Men and women footballers might experience a surge in mental health issues because of the lockdown that was imposed by many countries as a result of the COVID-19 outbreak. Currently, this deadly virus has affected more than 2.5 million people with a death toll of over 185,000.
The most affected country is the USA, with more than 850,000 cases and over 48,000 death. Overall, COVID-19 has affected more than 210 countries, and every day we see a spike in numbers, and we are yet to know when this pandemic will come to an end.
Globally, many people are struggling because of the threat and fear this virus is impacting on the economy. Also, an extended lockdown may bring about the loss of normal life that most of us used to take for granted.
COVID-19 can affect anyone from all walks of life, and it doesn’t matter who you’re or the class you fall in. We have seen the Prime Minister of the UK, Boris Johnson, admitted to the hospital because of experiencing severe symptoms. The good news is that he is stable and recuperating well.
Prince Charles, the heir to the British throne, was the other day diagnosed with coronavirus, and now he has fully recovered from the virus, according to his royal doctor. So, this means professional footballers, be it men or women, are not immune to this deadly virus.
Daniele Rugani, a Juventus player, was the first professional footballer to contract COVID-19, but he as fully recovered. We have had many other men footballers getting the virus and coming out of it. As long as someone has strong immunity, and is taken care of by health workers, then there is a high likelihood of recovering after contracting COVID-19.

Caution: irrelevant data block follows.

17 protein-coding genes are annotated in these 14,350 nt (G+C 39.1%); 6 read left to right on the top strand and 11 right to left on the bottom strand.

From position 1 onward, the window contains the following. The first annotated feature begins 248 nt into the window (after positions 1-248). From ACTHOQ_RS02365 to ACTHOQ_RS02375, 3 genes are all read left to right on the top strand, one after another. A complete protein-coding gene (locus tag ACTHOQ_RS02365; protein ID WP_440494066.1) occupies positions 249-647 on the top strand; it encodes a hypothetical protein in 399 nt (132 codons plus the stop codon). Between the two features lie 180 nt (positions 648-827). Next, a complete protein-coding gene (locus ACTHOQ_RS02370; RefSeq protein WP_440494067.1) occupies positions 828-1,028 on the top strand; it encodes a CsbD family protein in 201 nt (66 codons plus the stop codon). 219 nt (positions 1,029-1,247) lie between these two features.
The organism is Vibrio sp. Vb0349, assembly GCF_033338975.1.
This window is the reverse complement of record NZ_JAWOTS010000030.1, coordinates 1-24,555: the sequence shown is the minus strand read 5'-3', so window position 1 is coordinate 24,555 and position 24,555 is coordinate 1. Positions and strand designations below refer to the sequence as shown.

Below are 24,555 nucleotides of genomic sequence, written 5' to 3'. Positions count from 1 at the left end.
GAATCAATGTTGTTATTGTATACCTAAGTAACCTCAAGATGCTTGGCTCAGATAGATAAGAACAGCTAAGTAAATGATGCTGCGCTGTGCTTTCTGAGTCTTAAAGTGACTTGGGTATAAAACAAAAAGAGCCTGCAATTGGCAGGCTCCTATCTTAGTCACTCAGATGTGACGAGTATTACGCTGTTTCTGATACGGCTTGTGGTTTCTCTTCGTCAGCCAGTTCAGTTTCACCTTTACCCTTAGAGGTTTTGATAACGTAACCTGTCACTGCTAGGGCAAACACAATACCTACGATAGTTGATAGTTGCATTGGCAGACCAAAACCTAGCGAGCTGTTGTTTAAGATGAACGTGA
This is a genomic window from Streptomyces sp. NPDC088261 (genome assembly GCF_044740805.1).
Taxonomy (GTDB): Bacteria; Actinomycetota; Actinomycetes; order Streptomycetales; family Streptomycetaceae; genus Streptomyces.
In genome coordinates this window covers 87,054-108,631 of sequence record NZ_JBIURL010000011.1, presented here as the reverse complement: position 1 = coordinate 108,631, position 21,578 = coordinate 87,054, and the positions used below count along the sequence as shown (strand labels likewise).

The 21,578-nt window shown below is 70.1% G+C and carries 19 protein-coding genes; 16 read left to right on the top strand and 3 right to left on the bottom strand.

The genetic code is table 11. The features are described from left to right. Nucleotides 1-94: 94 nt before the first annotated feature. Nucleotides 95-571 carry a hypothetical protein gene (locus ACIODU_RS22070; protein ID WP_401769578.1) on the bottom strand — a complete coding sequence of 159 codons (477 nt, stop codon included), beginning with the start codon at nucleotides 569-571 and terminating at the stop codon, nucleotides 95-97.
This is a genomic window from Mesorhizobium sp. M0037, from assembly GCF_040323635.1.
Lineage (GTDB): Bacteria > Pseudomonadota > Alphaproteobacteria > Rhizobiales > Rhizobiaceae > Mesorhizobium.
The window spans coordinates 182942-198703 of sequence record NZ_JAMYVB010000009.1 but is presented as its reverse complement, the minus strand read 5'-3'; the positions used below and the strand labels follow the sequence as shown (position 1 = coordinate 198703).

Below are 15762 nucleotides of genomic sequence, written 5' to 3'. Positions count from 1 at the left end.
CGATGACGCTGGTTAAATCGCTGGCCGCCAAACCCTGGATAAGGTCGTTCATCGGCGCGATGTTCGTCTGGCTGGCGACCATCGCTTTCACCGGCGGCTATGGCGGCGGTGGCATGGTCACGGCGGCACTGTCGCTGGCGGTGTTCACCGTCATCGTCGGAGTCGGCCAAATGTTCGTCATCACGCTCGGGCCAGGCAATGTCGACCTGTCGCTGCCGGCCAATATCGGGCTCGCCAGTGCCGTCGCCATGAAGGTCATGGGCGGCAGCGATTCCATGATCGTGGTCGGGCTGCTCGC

The worst scenario is that most of these active footballers are no longer training or playing games like before. They are now in lockdown, something that is messing with their mental issues.
According to FIFPRO (a global representative body for footballers) has released a new survey that shows the percentage of players with symptoms of depression and anxiety has doubled since the lockdowns and curfews were imposed.
FIFPRO survey involved more than 1600 players in those countries with drastic lockdown measures. The results showed that 13% of men and 22% of women reported symptoms of depression, and 16% of men and 18% of women had symptoms of generalized anxiety.
The only possible solution to prevent footballers from going deep into depression and anxiety is to mimic their daily routines rush through workouts and keeping close contact with their teammates and coaches through online interaction.
Most footballers are now coming into terms with the notion of self-isolation, and most of the time, it can be very punishing, especially to those with previous cases of depression. All they can do now is to stay home and stay safe as they wait for medical scientists and researchers to come up with a vaccine to combat COVID-19.